Norma Hurley Fitzgerald, a 50-year resident, beloved teacher and active civic citizen in Curry County, died March 31 in Wilsonville.

She was surrounded by her four children: Shannon, Julie, Kate and Ted.

Fitzgerald was born Dec. 16, 1932, to a prominent pioneer family in Phoenix, Arizona, and spent her youth riding horses with a riding academy, becoming a member of clubs in high school and earning her elementary education degree from the University of Arizona.

She married Mike Fitzgerald, began teaching, started a family and then relocated to Germany, San Diego, Seattle and finding themselves in Curry County as pioneers themselves.

“We arrived at the ranch in the late summer of 1969 and I saw the house, rambling and surrounded by tall grass and weeds,” she wrote last week. “Mike would be a farmer, my four kids would be in school, and I would be a farmer’s wife living out here ... in the middle of nowhere.

“I figured we’d only stay one year in this place before Mike realized it was hopeless,” she recalled. “Meanwhile, I had to find something else to do.

“I’m going to town to get a job,” I told Mike.

He reminded her school was about to start and the district would likely not be hiring that late in the year.

Her actions don’t surprise her grown children. Norma headed into town from the 600-acre farm and was hired on the spot as a music teacher at Kalmiopsis Elementary School, where she spent three years.

“One of the most amazing things about my life is that I got every single job I ever applied for,” Norma wrote. “Having such success is incredible.”

Later she was a teacher and principal at the Pistol River School, then returned to teach various grades in Brookings for the next seven years.

“She loved being a teacher,” said her son, Ted. “Many of the people in our town were once her student.”

In 1981, she took a break to try her hand at selling insurance and — true to course, her children say — she was named Agent of the Year. It inspired her to stay in the field for 35 years. She ran that business until a few days before her death and along the way received lifetime career honors and was a permanent member of the Million Dollar Roundtable.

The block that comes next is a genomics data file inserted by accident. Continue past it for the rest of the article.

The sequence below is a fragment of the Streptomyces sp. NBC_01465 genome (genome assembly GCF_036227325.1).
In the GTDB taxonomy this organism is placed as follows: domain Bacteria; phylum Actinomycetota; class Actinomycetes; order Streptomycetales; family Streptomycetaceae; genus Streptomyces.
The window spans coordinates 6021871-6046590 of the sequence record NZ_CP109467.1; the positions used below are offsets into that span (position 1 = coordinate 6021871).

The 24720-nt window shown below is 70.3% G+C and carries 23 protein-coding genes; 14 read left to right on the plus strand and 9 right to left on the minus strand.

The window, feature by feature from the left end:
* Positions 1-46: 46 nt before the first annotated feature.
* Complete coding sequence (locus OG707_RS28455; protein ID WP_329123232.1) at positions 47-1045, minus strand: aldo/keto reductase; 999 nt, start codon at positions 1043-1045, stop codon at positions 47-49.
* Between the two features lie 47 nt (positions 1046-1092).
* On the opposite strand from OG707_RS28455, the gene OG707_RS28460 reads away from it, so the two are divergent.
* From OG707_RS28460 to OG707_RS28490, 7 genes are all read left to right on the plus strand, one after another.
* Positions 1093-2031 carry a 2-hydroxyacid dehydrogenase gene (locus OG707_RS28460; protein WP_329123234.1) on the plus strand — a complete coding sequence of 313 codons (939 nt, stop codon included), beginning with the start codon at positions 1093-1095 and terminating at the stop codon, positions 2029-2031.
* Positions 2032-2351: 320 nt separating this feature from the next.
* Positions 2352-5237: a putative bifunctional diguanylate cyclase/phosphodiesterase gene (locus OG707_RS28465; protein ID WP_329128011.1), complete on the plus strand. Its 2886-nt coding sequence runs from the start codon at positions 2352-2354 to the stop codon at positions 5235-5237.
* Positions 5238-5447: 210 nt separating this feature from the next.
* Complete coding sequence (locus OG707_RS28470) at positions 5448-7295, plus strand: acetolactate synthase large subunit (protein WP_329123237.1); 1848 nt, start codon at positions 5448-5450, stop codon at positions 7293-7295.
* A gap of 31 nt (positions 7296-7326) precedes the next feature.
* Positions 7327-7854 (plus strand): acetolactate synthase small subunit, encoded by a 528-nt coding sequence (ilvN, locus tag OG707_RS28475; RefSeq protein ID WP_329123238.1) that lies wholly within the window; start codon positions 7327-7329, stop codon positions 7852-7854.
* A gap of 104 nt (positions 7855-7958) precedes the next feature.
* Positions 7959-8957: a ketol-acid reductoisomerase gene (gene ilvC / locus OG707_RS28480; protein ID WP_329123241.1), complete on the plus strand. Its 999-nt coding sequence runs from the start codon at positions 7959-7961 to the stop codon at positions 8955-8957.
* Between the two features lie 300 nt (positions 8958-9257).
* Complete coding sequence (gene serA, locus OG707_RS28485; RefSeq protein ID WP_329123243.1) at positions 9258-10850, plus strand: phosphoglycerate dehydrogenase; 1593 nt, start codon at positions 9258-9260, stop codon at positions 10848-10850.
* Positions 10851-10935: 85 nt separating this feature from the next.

Daughter Kate remembers how Norma successfully juggled all her skills — entertaining, music, cooking, the outdoors — when the family hosted cousins on the ranch outside town.

“She had us doing all kinds activities,” Kate recalled. “Swimming in the rivers, going to the freezing beach, riding horses, putting on plays, singing songs, barbecues, picnics. It makes it sound as if we were at some high-end resort but we were out in the middle of this ramshackle ranch in the middle of nowhere.”

Ted remembers the days she would invite the high school cross-country team to practice at the ranch — by rounding up the sheep.

“She was a real outdoors person,” he said. “I remember big long hikes throughout my childhood, long bike rides; she was always outdoorsy.”

In town

Norma meant it when she told her husband she was going into town that day in 1969.

Over the years, she served as a member and 1986 president of both the Brookings Soroptimist Club and Brookings-Harbor Chamber of Commerce, and as a licensed private pilot, a member of the Brookings Flying Club. She was also a long-time member of the Brookings-Harbor Scholarship Foundation board, a commissioner on the Port of Brookings Harbor, served on the board of the Educational Services District from 1997 to 2003 and was chair of various political campaigns.

She also loved being a pilot, Kate said.

“She never thought she would do that,” she said. “But this is a woman who took business classes at the age of 9 to learn how to type. She was driving her mother crazy; she wanted to type. So her mother sent her to an adult business school — Lamson Business College — when she was 9 years old to learn typing. She always had this ambition, a huge amount of energy.”

Norma loved to travel, as well, and even had the opportunity to meet Nobuo Fujita, the Japanese pilot who attempted to light the woods around Brookings on fire by bombing the area during World War II.

She liked reading, knitting and even ran a few foot-races — thrilled that she didn’t come in last place, Kate said. In recent years, she socialized with people she knew at the post office.

“It’s hard to believe she’s actually gone because she’s always been such a live wire,” Ted said, adding that a guy came to the office to discuss his mother’s affairs recently, noting that his mother was 72. “He said, ‘She’s 72, she’s not like your mother. Your mother doesn’t age. She’s like, your age.’”

Norma was directing activity until the day she died, Kate said, even insisting on approving her obituary.

“We were up there before she died,” Ted said, “And she’s trying to keep everyone organized. Finally at one point, she said, ‘There’s only so much you can do from the grave.’ She was funny all the way to the end.”

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